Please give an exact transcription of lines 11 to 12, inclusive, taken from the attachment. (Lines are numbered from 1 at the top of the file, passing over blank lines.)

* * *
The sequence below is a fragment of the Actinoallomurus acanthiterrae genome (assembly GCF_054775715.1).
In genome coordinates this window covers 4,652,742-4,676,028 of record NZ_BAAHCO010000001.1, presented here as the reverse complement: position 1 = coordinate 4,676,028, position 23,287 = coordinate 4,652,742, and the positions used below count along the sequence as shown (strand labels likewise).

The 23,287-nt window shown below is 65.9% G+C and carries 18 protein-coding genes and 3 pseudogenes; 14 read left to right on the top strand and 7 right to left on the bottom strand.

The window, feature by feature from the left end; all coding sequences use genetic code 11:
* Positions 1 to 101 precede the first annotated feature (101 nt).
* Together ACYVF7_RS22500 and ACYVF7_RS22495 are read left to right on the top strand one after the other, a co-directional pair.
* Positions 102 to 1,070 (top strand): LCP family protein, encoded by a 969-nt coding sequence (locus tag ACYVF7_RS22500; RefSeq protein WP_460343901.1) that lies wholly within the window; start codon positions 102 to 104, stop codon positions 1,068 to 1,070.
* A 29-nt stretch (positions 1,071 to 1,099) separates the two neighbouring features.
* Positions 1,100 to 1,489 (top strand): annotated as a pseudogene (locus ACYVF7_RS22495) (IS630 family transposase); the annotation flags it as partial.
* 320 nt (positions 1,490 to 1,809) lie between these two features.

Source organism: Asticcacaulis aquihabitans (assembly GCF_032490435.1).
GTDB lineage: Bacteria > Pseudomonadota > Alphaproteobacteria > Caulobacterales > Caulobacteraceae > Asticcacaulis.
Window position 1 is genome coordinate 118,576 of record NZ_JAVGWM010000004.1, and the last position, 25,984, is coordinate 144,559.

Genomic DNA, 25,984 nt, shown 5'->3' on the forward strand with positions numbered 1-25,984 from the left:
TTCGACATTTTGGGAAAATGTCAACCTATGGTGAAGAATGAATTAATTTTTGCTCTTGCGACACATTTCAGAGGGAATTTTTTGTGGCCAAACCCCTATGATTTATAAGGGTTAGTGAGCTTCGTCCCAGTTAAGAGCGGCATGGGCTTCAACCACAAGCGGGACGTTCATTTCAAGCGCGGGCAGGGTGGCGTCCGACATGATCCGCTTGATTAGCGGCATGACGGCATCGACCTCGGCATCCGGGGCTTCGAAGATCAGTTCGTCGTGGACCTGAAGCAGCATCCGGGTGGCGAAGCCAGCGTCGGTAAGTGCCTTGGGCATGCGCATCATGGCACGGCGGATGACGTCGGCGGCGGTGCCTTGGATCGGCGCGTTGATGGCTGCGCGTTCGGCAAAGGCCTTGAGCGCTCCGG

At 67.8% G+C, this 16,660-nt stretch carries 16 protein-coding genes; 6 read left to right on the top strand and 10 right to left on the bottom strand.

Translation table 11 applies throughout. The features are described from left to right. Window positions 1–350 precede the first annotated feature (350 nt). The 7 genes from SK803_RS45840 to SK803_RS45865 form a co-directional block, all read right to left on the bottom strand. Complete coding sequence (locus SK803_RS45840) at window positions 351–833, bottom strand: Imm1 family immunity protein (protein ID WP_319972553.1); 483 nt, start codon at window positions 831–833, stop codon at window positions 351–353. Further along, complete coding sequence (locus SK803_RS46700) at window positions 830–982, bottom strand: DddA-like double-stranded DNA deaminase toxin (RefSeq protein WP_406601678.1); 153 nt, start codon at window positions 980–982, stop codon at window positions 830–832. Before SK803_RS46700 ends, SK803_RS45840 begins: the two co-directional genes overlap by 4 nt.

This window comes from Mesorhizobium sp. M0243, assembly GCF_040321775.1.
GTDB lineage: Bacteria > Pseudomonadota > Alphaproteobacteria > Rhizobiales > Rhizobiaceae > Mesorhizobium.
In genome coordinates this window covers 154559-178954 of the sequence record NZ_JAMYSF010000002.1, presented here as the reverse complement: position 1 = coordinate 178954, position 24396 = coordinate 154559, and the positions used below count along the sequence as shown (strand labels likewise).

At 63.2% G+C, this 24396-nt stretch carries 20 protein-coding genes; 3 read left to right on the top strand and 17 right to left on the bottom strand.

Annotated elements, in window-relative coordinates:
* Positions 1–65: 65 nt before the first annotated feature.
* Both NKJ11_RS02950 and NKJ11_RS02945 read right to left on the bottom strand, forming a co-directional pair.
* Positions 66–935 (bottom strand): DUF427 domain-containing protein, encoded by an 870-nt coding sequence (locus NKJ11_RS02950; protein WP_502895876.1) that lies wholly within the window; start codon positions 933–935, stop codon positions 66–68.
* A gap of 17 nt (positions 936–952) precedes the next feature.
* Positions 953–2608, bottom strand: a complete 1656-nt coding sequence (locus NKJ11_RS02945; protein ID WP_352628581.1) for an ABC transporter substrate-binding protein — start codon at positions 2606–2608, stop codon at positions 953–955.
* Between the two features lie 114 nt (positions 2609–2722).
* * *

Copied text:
Source organism: Asticcacaulis aquihabitans (assembly GCF_032490435.1).
GTDB lineage: Bacteria > Pseudomonadota > Alphaproteobacteria > Caulobacterales > Caulobacteraceae > Asticcacaulis.